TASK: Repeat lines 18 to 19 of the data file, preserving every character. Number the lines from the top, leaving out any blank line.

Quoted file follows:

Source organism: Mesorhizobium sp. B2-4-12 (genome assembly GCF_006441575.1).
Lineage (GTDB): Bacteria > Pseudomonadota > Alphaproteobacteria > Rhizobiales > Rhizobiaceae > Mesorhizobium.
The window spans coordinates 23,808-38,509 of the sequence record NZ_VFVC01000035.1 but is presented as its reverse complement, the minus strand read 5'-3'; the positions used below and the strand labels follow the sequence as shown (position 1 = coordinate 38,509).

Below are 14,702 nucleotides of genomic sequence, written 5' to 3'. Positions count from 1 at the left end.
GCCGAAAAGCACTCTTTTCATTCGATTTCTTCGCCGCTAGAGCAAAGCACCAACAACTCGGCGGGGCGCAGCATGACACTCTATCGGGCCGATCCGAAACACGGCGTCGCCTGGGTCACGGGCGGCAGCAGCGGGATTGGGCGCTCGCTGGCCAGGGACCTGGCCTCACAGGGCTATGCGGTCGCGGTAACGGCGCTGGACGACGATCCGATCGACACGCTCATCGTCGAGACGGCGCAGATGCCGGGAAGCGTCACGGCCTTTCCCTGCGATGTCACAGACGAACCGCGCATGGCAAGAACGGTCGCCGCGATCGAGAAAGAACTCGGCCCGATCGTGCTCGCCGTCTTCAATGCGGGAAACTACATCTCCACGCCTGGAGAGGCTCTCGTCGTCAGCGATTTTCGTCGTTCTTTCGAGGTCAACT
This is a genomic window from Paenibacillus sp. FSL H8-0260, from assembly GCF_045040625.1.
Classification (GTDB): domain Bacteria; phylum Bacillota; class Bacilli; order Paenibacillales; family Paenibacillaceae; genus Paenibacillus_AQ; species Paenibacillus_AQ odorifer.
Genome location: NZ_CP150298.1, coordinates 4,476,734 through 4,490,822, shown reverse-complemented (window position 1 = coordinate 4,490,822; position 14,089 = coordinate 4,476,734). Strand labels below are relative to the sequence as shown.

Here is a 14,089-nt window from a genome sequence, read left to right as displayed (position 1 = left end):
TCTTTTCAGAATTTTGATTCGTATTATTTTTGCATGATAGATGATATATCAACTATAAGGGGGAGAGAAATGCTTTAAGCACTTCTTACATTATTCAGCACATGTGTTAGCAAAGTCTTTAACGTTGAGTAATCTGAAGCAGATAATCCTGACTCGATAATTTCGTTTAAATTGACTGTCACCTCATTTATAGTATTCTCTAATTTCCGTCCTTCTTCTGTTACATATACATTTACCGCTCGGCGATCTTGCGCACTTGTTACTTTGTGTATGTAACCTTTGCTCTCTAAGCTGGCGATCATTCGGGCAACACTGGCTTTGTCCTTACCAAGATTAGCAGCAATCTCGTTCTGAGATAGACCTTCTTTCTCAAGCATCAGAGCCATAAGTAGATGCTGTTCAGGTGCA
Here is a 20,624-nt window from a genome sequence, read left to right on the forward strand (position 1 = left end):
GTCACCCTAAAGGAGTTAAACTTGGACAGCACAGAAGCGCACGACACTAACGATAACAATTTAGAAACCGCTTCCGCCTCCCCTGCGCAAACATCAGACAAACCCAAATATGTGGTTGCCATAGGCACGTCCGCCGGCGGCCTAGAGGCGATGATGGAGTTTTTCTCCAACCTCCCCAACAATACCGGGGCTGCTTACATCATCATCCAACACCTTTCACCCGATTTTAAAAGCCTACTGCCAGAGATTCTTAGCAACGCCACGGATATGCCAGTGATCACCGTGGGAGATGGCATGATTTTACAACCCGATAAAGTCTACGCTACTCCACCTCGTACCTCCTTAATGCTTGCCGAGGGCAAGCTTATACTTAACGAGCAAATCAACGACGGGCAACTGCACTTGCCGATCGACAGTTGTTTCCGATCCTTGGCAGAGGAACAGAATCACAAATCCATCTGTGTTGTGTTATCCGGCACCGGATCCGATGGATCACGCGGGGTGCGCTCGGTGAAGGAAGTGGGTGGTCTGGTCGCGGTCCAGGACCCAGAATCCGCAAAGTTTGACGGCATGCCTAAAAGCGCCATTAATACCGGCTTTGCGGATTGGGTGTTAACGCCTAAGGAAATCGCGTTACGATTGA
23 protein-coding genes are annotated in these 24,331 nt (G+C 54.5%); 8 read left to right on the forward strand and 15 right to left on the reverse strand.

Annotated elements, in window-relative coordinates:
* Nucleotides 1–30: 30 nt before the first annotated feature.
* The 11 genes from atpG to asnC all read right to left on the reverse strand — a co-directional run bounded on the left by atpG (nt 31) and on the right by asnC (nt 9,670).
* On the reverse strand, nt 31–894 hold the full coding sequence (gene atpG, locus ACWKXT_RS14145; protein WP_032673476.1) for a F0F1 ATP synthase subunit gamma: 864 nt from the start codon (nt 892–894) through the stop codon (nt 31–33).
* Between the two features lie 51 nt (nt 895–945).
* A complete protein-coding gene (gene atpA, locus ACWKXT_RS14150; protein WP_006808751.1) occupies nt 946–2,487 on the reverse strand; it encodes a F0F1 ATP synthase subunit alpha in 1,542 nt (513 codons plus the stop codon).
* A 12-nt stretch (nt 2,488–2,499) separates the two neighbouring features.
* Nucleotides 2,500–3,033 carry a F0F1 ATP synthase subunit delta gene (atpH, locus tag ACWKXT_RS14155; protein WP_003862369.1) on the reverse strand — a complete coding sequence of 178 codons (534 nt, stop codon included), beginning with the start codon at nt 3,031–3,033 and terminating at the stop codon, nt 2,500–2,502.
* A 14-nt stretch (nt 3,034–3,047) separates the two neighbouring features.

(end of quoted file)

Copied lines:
* Between the two features lie 51 nt (nt 895–945).
* A complete protein-coding gene (gene atpA, locus ACWKXT_RS14150; protein WP_006808751.1) occupies nt 946–2,487 on the reverse strand; it encodes a F0F1 ATP synthase subunit alpha in 1,542 nt (513 codons plus the stop codon).